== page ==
Posts Tagged ‘Public intellectuals’

In response to my posts expressing intellectual issues with the Post-Structuralist philosophers, one of my followers made a comment to which I will now respond. Essentially she said that, if the 20th century turned out to be what I consider a “nightmare” then I should not “shoot the messenger”. In  other words, if Foucault correctly describes the 20th century, then I should not blame Foucault just because he was correct. I would like to explain why I feel that it is not only acceptable, but imperative, that we do, indeed, take sharp aim at the messengers. My rationale is that they are not simply messengers.

I will offer one example, from a writer I’ve not discussed before, to frame my contention.

Jean Baudrillard is an eminent French post-modern intellectual who passed away in 2007. Like Barthes, he is someone with whom I disagree but who’s writing I find quite beautiful. Unlike Barthes, who I simply find beautiful, in Baudrillard I find the linguistic beauty to conceal something quite dangerous. As one example, let us consider his brief essay “”Transaesthetics”.

This essay is really a lovely little piece of writing. It correctly frames much of the art after Duchamp, specifically much of the “pop art” of the 60s and 70’s, within his notion of “Simulation”. By this he means that little new is created and much of what already exists is simply regurgitated. He goes on to use Warhol and his “soup cans” as an example.  Some of the concepts which he states accurately are these: (1) that there is no longer a “gold standard of aesthetic judgement”, (2) that 20th century art measures itself against nothing but itself, and (3) that everything coexists amid “general indifference”. Accurate enough, and well enough stated. Here is my problem. The full clause which uses the phrase “general indifference” reads: “all coexist with a marvelous facility amid general indifference“. The word “marvelous” does not simply state a fact, it editorializes it; and it does so in a way as to condone indifference.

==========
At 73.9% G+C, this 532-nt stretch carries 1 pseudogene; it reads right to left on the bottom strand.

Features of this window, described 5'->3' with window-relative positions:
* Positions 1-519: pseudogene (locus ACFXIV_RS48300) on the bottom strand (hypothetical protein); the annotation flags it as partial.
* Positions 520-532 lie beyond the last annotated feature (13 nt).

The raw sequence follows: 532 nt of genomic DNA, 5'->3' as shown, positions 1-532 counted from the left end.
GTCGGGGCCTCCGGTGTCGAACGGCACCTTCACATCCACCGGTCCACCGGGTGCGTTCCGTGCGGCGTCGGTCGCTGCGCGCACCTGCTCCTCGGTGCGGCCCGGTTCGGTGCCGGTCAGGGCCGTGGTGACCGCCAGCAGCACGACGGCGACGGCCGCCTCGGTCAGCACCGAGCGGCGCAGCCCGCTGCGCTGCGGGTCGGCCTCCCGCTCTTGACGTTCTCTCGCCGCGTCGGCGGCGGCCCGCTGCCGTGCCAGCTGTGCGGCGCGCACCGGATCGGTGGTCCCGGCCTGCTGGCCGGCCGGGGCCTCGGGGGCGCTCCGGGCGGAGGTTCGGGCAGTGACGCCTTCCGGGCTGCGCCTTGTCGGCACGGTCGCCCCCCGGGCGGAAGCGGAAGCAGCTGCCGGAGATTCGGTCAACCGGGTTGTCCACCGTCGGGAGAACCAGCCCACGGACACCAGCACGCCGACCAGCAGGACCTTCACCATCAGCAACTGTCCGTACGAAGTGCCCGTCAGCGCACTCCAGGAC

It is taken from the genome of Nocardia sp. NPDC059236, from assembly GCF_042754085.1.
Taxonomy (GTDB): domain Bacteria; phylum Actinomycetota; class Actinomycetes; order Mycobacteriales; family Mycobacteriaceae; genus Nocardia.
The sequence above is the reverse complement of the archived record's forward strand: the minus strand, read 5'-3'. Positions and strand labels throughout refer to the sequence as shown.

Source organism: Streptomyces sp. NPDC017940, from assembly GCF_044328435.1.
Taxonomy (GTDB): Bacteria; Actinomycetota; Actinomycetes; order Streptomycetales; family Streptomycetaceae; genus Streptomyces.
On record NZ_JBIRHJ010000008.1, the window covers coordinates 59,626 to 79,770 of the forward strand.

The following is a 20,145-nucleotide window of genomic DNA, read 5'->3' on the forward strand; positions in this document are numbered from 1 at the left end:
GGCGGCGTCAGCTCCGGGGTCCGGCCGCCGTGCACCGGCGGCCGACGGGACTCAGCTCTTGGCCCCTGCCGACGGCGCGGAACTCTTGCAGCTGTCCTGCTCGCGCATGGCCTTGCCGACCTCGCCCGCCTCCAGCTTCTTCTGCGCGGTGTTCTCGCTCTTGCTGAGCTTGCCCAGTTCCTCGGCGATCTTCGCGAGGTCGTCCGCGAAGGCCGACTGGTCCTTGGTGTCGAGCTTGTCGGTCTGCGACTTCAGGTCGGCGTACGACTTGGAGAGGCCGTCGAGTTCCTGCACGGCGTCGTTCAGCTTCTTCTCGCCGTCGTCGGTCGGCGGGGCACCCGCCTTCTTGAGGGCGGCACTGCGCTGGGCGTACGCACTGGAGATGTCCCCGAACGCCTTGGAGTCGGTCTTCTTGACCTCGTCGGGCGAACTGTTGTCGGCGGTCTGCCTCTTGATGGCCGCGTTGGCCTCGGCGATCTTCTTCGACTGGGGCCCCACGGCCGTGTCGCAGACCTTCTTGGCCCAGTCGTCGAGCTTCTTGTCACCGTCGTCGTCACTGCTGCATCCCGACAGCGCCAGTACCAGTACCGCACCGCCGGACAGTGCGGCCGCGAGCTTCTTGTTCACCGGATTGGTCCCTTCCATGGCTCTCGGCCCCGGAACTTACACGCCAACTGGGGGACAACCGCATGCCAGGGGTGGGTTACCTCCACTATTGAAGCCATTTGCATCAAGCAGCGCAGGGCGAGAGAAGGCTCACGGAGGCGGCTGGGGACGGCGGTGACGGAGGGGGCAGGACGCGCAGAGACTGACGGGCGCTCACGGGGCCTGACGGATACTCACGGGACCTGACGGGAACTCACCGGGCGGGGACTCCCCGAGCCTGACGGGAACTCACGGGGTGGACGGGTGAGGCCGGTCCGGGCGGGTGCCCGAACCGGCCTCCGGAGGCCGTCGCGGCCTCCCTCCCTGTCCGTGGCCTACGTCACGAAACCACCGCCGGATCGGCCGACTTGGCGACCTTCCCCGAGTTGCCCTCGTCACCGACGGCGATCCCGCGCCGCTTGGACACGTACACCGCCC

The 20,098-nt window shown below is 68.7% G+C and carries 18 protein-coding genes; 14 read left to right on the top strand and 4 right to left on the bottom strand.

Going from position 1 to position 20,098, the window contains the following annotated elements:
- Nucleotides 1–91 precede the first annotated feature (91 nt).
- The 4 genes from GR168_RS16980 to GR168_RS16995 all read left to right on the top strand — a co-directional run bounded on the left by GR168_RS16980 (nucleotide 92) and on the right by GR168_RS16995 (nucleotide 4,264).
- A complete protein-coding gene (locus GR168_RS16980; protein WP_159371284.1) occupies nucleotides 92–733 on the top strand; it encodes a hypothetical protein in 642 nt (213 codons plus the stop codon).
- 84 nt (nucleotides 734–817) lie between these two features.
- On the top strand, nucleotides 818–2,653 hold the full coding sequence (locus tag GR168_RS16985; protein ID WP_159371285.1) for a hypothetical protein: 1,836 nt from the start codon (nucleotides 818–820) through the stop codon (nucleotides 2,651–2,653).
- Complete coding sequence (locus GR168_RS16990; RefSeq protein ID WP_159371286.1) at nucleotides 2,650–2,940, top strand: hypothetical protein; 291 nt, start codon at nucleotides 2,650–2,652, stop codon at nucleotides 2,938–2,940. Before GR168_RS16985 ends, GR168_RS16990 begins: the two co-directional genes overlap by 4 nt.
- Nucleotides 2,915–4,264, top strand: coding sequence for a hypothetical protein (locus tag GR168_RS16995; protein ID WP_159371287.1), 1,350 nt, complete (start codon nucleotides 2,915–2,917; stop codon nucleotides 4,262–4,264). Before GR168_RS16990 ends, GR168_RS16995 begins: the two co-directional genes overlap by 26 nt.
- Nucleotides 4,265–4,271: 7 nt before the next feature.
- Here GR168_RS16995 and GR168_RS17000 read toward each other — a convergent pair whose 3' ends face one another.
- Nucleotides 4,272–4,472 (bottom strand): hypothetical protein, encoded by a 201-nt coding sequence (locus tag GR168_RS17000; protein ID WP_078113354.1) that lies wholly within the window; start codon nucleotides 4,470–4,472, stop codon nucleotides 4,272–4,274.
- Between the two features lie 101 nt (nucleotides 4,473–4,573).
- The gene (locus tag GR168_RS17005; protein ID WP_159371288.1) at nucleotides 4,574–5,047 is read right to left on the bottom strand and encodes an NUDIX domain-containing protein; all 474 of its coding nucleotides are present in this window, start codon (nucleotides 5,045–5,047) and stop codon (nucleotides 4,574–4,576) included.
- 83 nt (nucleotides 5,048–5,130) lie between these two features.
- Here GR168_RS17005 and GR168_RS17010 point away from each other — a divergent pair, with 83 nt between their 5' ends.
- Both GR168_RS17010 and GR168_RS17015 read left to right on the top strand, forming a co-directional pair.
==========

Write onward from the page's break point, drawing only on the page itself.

Soon after extolling the acceptability of indifference, Baudrillard discusses the Warhol soup cans and states that they release us from “the need to decide between beautiful and ugly…” I understand what he is saying and, without the context of the full sentence, I get it. But, again, let’s look at the full context. What Baudrillard says is this: “The only benefit of a Campbell’s soup can by Andy Warhol (and it is an immense benefit) is that it releases us from the need to decide between beautiful and ugly…“. Again, he editorializes and states that he considers the result of Warhol to be “an immense benefit“. My interpretation of this is that Baudrillard is saying that it is beneficial to have no need to consider the difference between the beautiful and the ugly.

Now, contemplating distinctions is an aspect of cognition and using distinctions is an aspect of communication. So, to say that indifference to the distinctions between beauty and ugliness is beneficial is to downplay the role of cognition in human existence. This is where I find the danger in Baudrillard’s thinking. He advocates indifference and complacency versus thinking and action.

Having set some context, let me tell you why I’m perfectly comfortable criticizing Baudrillard. I believe that Baudrillard clearly states some fundamental dilemmas in 20th and early 21st century art. But, Baudrillard  is not a mere messenger. that is my point in criticizing Foucault, Derrida, and Lyotard; and it’s my point in using Baudrillard (just by way of adding to the list) as yet another example. You see, these philosophers do not bury themselves in the ivory towers of Harvard, or Yale, or the Sorbonne or the College du France; They speak out publicly. They aren’t just “philosophers“; they are “public intellectuals“. The public treats them like rock stars. People listen to them. This means that each of these men has a moral responsibility to be a positive influence. If the general population takes their lead from you, then it is you who bears the responsibility to lead. So, these people are not simply the messengers of the tragedies of the 20th and 21st century, they are complicit in them. For that reason, I hold them accountable and, when I criticize them, I’m not shooting the messenger I’m shooting the culprit. A public intellectual has responsibilities and should be held to account for properly carrying out those responsibilities. Baudrillard, for example, is not saying: “hey, everybody’s indifferent and no one thinks anymore. Bummer.” He is implying (my interpretation of his words, not his words per se): “we, as a world are beyond thinking, beyond caring, beyond being glorified by beauty – and that’s just fine. It’s the way of the new world – so live it! It’s what I personally endorse.

I’m not trying to shoot messengers. I’m just trying to do my little part to stop the further demise of human mind. No big deal, really.